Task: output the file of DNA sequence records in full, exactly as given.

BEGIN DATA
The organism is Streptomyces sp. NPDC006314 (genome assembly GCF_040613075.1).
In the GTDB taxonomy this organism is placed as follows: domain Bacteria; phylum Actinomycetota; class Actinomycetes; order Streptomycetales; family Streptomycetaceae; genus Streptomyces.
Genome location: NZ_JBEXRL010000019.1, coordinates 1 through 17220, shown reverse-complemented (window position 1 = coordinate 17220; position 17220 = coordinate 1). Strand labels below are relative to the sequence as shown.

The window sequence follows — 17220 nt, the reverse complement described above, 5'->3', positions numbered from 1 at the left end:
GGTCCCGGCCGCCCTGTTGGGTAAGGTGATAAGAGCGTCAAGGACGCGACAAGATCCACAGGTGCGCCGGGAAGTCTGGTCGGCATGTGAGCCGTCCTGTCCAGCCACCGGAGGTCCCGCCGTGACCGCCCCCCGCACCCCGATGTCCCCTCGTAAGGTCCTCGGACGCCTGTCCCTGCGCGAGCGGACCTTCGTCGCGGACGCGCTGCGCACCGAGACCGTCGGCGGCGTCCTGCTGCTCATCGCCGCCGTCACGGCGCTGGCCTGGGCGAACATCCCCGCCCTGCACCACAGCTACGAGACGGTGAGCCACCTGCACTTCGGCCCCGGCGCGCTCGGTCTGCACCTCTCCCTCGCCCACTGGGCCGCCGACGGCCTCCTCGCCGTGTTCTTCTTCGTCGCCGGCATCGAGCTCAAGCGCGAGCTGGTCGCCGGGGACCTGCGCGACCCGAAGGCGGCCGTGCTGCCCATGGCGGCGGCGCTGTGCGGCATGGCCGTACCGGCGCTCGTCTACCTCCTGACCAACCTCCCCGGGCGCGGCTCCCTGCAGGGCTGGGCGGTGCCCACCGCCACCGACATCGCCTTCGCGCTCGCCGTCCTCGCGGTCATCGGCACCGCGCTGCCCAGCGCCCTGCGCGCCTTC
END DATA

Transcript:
The organism is Streptomyces sp. NPDC006314 (genome assembly GCF_040613075.1).
In the GTDB taxonomy this organism is placed as follows: domain Bacteria; phylum Actinomycetota; class Actinomycetes; order Streptomycetales; family Streptomycetaceae; genus Streptomyces.
Genome location: NZ_JBEXRL010000019.1, coordinates 1 through 17220, shown reverse-complemented (window position 1 = coordinate 17220; position 17220 = coordinate 1). Strand labels below are relative to the sequence as shown.

The window sequence follows — 17220 nt, the reverse complement described above, 5'->3', positions numbered from 1 at the left end:
GGTCCCGGCCGCCCTGTTGGGTAAGGTGATAAGAGCGTCAAGGACGCGACAAGATCCACAGGTGCGCCGGGAAGTCTGGTCGGCATGTGAGCCGTCCTGTCCAGCCACCGGAGGTCCCGCCGTGACCGCCCCCCGCACCCCGATGTCCCCTCGTAAGGTCCTCGGACGCCTGTCCCTGCGCGAGCGGACCTTCGTCGCGGACGCGCTGCGCACCGAGACCGTCGGCGGCGTCCTGCTGCTCATCGCCGCCGTCACGGCGCTGGCCTGGGCGAACATCCCCGCCCTGCACCACAGCTACGAGACGGTGAGCCACCTGCACTTCGGCCCCGGCGCGCTCGGTCTGCACCTCTCCCTCGCCCACTGGGCCGCCGACGGCCTCCTCGCCGTGTTCTTCTTCGTCGCCGGCATCGAGCTCAAGCGCGAGCTGGTCGCCGGGGACCTGCGCGACCCGAAGGCGGCCGTGCTGCCCATGGCGGCGGCGCTGTGCGGCATGGCCGTACCGGCGCTCGTCTACCTCCTGACCAACCTCCCCGGGCGCGGCTCCCTGCAGGGCTGGGCGGTGCCCACCGCCACCGACATCGCCTTCGCGCTCGCCGTCCTCGCGGTCATCGGCACCGCGCTGCCCAGCGCCCTGCGCGCCTTC